Moving beyond active disenfranchisement of the people, another stress on the foundation that may become intolerable is the selective interpretation of the law, whether institutional or otherwise. A classic example of this, for example, was the central issue with regards to the American Civil Rights Movement: to wit, the inability of the Union to collectively integrate the population of freed slaves beneath the legal umbrella of the partnership which the white and immigrant populations inherited by birth or decree. For over a century after the American Civil War, those descended from slaves still existed, for the most part, outside of the system and, thus, their actions took on a radical light, even though the actions of those of the white community who marched beside them were seen as disobedient instead of radical. Indeed, this is perhaps still one of the most relevant and undying differences between the way in which white and black Americans interact with the government: with the white community, the right to civil disobedience is implied by birth, while the black community has no preconception that this is the case at all. They are quite well aware of the tenuousness of this concept, having fought so hard to earn it.

In no more chilling manner was all of the above on display than during the Occupy Wall Street Movement of 2011, against which various government and private agencies plotted and conspired to denigrate, disenchant, and forcefully disperse the peaceful civil disobedience of groups of citizens voicing their outrage at the vast and openly conducted criminal disobedience of the financial sector, often in collusion with the same financial entities charged with the criminal conduct to which the citizenry was so outraged. Thus, another means by which the contract between the people and their government can become dangerously strained: if a government does not, or cannot, equally enforce the rule of law, then the result is to bring in to question its authority as the immutable arbiter of order and justice, leading to a breakdown of the state’s legitimacy in the eyes of the people and a consequent erosion of the state’s authority. Indeed, one cannot overstate the damage the U.S. government has arguably sustained, for example, by not only failing to restrain the most egregious acts of the financial industry, but, in many ways, colluding with it to weaken or remove the laws designed to prevent these acts, and to be seen to side with the criminal disobedience of that industry by forcefully removing those peacefully, and legally, protesting against it.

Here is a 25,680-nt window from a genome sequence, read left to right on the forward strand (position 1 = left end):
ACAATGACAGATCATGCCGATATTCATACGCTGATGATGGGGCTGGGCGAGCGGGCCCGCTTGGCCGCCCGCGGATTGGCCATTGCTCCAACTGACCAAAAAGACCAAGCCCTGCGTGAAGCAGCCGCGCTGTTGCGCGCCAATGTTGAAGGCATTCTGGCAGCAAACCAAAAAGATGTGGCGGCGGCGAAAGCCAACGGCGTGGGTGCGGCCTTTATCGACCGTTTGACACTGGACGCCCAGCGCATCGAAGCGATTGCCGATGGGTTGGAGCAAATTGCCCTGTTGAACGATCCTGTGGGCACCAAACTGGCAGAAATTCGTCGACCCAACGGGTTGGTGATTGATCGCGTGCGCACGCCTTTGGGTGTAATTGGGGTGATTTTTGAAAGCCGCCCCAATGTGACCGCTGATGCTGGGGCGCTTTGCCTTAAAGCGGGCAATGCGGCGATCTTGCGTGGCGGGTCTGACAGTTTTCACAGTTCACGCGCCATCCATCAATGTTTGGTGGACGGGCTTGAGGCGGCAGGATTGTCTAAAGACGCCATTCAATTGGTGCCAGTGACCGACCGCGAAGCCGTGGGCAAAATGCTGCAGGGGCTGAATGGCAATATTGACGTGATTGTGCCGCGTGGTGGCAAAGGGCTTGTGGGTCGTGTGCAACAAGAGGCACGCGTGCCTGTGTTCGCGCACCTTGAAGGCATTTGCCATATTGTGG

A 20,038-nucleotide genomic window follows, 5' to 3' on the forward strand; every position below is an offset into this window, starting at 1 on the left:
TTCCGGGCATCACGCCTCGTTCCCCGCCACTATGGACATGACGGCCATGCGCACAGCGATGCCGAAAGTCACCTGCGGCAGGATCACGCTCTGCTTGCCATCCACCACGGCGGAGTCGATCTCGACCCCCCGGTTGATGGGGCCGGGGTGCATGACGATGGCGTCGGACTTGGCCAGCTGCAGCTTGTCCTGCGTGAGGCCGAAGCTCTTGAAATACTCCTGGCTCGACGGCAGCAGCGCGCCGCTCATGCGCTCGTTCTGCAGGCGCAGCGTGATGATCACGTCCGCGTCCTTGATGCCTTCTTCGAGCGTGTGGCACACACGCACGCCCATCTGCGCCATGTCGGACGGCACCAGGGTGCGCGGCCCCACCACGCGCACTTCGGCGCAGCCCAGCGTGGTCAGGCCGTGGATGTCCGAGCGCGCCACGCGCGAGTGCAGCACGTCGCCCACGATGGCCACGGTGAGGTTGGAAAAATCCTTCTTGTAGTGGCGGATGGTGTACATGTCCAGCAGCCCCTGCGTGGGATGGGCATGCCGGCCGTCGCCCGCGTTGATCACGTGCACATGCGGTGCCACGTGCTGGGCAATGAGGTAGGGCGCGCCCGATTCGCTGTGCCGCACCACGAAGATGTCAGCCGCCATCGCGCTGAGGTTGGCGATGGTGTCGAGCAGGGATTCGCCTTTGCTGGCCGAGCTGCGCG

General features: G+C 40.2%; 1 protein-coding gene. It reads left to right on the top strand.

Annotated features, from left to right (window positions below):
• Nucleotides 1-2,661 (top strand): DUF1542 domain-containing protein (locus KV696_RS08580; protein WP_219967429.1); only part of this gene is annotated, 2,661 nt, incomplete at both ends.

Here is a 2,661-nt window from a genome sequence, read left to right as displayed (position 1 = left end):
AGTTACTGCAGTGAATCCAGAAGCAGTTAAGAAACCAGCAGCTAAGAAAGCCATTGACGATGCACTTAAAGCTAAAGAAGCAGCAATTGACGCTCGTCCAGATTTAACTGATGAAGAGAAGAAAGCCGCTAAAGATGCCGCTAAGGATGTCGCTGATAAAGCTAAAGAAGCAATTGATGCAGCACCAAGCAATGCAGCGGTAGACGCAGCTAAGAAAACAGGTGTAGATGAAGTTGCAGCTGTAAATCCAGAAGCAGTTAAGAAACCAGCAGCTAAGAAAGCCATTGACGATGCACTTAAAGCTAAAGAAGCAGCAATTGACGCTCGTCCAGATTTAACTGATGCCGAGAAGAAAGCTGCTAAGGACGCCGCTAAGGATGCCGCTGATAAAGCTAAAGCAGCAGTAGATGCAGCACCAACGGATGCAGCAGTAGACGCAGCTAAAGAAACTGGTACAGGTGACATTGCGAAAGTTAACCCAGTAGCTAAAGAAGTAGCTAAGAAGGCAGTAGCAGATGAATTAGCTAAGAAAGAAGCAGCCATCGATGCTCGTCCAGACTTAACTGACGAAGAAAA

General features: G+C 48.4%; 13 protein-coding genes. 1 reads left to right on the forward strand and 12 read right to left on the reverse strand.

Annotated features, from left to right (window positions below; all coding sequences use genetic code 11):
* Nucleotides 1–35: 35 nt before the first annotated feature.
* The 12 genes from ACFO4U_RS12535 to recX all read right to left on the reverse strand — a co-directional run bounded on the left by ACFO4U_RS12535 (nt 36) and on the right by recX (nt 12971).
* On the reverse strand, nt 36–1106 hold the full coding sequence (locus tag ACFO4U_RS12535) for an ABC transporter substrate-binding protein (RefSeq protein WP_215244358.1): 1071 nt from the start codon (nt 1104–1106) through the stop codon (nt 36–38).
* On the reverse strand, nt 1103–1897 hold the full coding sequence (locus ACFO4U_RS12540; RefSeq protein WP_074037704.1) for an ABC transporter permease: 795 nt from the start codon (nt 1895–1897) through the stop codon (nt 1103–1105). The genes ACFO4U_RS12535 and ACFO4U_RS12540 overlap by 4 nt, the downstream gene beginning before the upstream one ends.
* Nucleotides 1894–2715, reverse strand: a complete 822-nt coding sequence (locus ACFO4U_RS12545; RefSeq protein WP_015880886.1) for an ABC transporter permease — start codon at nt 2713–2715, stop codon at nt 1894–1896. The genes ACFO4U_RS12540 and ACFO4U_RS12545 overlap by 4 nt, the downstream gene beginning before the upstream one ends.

For one does not have to be a conspiracy enthusiast to recognize that these are perilous times indeed for American democracy. With faith in fundamental government institutions at the lowest level in modern history; with those institutions increasingly populated by technocrats for whom preserving the bureaucracy is more important than preserving the partnership with the people; with the bureaucracy itself increasingly disconnected from, and actively attacking, that partnership; with the executive, judicial, and legislative branches openly at war with each other and the Constitution that provides them legitimacy; and with the majority of the people feeling ever disconnected and disenfranchised from the levers of power through which they historically exerted control, it does not take much of a leap of the imagination to envision a situation in which radicalism and violent protest replaces peaceful demonstration and systematic change.

To be continued in part 9…

1 Comment

Filed under History, Politics

One response to “On War, Part 8

  1. Pingback: On War, Part 7 | The Cosmogonic Grunt